Species of tropical birds native to the Bahamas are becoming extinct due to climate change
Hurricane Dorian was the second most powerful Atlantic hurricane ever recorded
It had wind speeds of two hundred miles per hour and hit the Bahamas for a total of fifty hours
It is worrying that local exotic birds, such as the Bahama Nuthatch, have been rendered extinct overnight
Turbulent weather is one of the most significant indicators of the changes the Earth’s climate is going through, and recent hurricanes haven’t done anything to soothe the concerns of climate activists. One of the most recent hurricanes, Hurricane Dorian, was the most intense tropical cyclone to have ever hit the Bahamas, and it left its mark.
It was the second most powerful Atlantic hurricane ever recorded, and the fifth hurricane in the past four years to reach the highest category warning possible (category five). It struck the Bahamas for a total of fifty hours, and the damage has been catastrophic, with the storm reaching gale-force wind speeds of 200 miles per hour (320 kilometers per hour).
The human tragedy accounts for forty-three confirmed deaths, but the number is feared as being as high as three thousand. With this in mind, it may seem uncomfortable to worry for the birds of the Bahamas, but it is worried that certain species of these exotic birds may have been made extinct overnight.
Recently rediscovered species may have gone extinct due to Dorian’s hit
One such species of tropical birds, known as the Bahama Nuthatch, had been rediscovered by the University of East Anglia Master’s students Matthew Gardner and David Pereira after their disappearance following Hurricane Matthew in 2016. It is now feared that Hurricane Dorian may have completed what Hurricane Matthew started.
Other exotic birds may have fallen to the same fate following the catastrophic hurricane. The Bahama Warbler and the Abaco Parrot are also both feared to have been made extinct due to the severe flooding of their natural habitats. In addition to these, the wellbeing of the Bahama Yellow Throat, Olive-capped Warbler, the Bahama Woodstar Hummingbird and the Bahama Swallow is under question.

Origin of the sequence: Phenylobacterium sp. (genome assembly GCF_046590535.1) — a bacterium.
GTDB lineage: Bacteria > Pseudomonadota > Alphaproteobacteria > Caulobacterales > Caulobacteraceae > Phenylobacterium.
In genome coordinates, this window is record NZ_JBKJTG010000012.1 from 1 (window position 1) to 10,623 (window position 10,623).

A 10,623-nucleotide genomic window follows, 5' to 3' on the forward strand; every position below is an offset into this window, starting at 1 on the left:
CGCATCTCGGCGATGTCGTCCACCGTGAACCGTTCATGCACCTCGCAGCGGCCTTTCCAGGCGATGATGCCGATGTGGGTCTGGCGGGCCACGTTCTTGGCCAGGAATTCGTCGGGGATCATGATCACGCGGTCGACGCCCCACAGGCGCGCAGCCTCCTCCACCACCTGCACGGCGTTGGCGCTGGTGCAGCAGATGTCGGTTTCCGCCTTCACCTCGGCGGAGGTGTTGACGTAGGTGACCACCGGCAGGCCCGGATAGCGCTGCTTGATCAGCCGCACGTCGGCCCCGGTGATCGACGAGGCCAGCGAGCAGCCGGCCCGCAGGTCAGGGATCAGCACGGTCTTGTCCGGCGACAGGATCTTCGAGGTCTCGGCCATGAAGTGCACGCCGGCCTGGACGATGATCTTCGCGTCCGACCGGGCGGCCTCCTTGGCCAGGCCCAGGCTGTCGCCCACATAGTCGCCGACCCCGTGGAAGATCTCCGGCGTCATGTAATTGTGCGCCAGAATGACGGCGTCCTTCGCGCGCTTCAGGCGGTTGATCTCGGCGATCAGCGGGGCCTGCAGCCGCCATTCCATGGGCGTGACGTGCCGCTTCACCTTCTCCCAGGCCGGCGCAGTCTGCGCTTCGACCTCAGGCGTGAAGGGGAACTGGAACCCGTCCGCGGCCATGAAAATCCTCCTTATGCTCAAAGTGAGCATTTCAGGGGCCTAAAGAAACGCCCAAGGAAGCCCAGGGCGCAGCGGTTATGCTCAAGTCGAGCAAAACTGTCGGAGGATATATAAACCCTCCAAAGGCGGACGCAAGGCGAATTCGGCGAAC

It may seem obvious that during a natural disaster, an airborne creature such as these tropical birds would fly away to safety, but this is not always the case. While certain species of tropical birds have been found in places such as Florida or even far-flung Pennsylvania, many seek shelter in their natural habitats.
This is problematic during a hurricane, as many of the hiding places of these exotic birds are within trees or cliffsides that suffer from extreme flooding, often drowning the birds seeking shelter. It isn’t known why birds respond to natural disasters the way that they do, and it isn’t an easy field of study to research.
Once again, human beings are partly to blame for the fate of these exotic birds
Unfortunately, as with many of the most negative effects befalling our climate, human beings have a lot to answer for when it comes to the extinction of these tropical birds. Due to the prevalence of hurricanes in the area, the ecosystem of the Bahamas has adjusted to accommodate its local wildlife with thick vegetation.
Unfortunately, deforestation and the dramatic increase of logging practices throughout the twentieth century have thinned out the once heavily dense formation of trees, meaning animals have far fewer places to hide from the unrelenting storm. The weakened tree barrier has meant that seawater floods far further into the forest than it was previously able to, resulting in even further damage.
It is estimated as many as one hundred and eighty two species of bird have gone extinct within the past five centuries, and extraordinarily an enormous 92% of those species have been island birds
This is all nightmarish news for the exotic birds that populate the area. In the past, they may have hidden in ground-habitats to shield themselves from the intense wind and rain, but that isn’t possible now due to the flooding of the forest floor.
It is estimated as many as one hundred and eighty-two species of bird have gone extinct within the past five centuries, and extraordinarily an enormous 92% of those species have been island birds. The lesson from all of this is two-fold: climate change is battering our tropical islands, and human expansion into natural habitats must cease before it is too late.
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